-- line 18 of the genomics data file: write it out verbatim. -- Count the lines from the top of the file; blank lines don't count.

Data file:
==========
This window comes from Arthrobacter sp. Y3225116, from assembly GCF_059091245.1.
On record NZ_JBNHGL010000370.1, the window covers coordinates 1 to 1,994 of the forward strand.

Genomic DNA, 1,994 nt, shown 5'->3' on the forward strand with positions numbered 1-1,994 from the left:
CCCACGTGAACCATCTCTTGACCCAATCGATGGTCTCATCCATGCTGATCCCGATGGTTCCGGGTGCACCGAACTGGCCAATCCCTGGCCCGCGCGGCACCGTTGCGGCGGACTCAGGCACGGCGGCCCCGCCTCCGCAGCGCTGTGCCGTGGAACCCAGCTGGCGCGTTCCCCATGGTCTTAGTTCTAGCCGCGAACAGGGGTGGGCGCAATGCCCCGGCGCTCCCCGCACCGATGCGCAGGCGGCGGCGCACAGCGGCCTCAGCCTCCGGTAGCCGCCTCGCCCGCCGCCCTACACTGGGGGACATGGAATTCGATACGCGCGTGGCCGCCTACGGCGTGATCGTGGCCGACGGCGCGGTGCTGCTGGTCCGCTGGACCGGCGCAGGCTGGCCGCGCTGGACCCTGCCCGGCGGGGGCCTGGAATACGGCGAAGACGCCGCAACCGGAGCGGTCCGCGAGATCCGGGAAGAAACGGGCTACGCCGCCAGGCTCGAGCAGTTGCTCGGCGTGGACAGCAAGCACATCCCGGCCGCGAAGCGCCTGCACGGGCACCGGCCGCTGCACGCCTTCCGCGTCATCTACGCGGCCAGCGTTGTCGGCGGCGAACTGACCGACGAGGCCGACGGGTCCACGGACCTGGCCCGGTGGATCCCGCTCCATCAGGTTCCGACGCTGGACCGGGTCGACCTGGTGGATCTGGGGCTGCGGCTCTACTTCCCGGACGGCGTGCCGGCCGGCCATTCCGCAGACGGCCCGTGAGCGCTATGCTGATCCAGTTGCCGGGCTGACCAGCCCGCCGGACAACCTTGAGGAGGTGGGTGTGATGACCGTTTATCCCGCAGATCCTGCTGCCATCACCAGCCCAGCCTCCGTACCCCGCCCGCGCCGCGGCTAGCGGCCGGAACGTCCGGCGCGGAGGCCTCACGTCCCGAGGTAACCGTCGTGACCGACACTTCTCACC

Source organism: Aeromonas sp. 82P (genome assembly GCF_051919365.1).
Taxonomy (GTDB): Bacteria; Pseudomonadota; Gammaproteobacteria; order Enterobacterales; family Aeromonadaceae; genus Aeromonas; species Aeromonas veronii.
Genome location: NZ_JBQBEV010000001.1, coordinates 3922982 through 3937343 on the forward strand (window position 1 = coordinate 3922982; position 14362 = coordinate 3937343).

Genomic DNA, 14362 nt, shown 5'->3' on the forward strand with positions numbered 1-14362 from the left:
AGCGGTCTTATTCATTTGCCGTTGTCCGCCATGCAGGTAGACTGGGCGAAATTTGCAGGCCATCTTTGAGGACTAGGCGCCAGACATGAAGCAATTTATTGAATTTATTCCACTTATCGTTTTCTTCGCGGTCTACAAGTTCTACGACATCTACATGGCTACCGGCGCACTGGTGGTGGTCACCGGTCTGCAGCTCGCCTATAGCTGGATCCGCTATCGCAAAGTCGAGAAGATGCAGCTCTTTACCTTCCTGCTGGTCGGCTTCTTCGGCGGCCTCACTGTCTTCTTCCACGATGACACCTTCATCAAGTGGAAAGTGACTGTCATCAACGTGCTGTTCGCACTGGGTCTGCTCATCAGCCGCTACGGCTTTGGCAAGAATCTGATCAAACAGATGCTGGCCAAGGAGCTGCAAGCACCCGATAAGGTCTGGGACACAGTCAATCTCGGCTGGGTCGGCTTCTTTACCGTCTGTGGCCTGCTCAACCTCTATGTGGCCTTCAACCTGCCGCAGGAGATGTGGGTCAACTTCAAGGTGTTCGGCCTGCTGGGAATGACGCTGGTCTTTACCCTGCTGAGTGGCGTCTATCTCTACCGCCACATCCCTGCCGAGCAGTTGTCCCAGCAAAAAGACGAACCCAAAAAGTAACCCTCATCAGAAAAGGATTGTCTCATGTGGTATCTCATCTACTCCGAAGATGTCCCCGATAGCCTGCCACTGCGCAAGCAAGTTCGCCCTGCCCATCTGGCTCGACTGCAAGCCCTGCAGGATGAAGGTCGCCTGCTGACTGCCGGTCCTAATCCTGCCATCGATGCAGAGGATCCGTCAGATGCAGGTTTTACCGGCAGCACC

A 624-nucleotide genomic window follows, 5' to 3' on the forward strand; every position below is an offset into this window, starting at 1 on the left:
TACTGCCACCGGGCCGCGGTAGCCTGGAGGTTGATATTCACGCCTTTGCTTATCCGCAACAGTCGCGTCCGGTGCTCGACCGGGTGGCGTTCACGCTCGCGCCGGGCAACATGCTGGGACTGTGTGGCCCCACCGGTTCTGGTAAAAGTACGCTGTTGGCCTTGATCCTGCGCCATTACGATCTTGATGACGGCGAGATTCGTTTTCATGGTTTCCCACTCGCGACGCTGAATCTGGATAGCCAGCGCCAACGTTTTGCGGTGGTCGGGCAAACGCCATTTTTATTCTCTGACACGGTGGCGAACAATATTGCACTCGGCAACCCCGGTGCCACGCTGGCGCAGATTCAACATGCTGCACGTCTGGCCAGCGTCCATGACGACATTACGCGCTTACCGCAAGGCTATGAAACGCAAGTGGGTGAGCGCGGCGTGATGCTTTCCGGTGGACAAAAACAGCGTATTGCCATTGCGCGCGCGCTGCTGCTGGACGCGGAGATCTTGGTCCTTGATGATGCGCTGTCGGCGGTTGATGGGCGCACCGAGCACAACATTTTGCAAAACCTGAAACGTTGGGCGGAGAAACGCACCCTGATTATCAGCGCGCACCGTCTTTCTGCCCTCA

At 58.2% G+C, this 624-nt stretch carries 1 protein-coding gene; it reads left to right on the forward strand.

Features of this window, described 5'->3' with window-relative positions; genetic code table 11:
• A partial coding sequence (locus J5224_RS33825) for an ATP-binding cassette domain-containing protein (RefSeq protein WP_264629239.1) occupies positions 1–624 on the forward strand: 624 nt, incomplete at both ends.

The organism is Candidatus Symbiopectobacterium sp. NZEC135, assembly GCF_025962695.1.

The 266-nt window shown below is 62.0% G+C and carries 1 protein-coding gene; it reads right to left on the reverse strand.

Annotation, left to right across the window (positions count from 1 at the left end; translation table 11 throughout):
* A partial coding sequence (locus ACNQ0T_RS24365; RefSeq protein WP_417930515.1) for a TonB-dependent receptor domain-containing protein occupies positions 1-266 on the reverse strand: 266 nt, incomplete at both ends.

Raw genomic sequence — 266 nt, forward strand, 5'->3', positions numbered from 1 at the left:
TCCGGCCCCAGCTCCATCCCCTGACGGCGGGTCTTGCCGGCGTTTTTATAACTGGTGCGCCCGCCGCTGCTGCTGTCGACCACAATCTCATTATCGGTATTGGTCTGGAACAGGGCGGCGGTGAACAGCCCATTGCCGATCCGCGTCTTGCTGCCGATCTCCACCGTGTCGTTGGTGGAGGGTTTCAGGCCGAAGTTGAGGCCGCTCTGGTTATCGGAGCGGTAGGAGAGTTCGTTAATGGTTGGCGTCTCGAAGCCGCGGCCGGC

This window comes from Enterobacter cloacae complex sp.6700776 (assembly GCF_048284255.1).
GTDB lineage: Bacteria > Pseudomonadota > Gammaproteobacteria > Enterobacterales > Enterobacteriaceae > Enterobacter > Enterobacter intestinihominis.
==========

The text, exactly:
* A partial coding sequence (locus ACNQ0T_RS24365; RefSeq protein WP_417930515.1) for a TonB-dependent receptor domain-containing protein occupies positions 1-266 on the reverse strand: 266 nt, incomplete at both ends.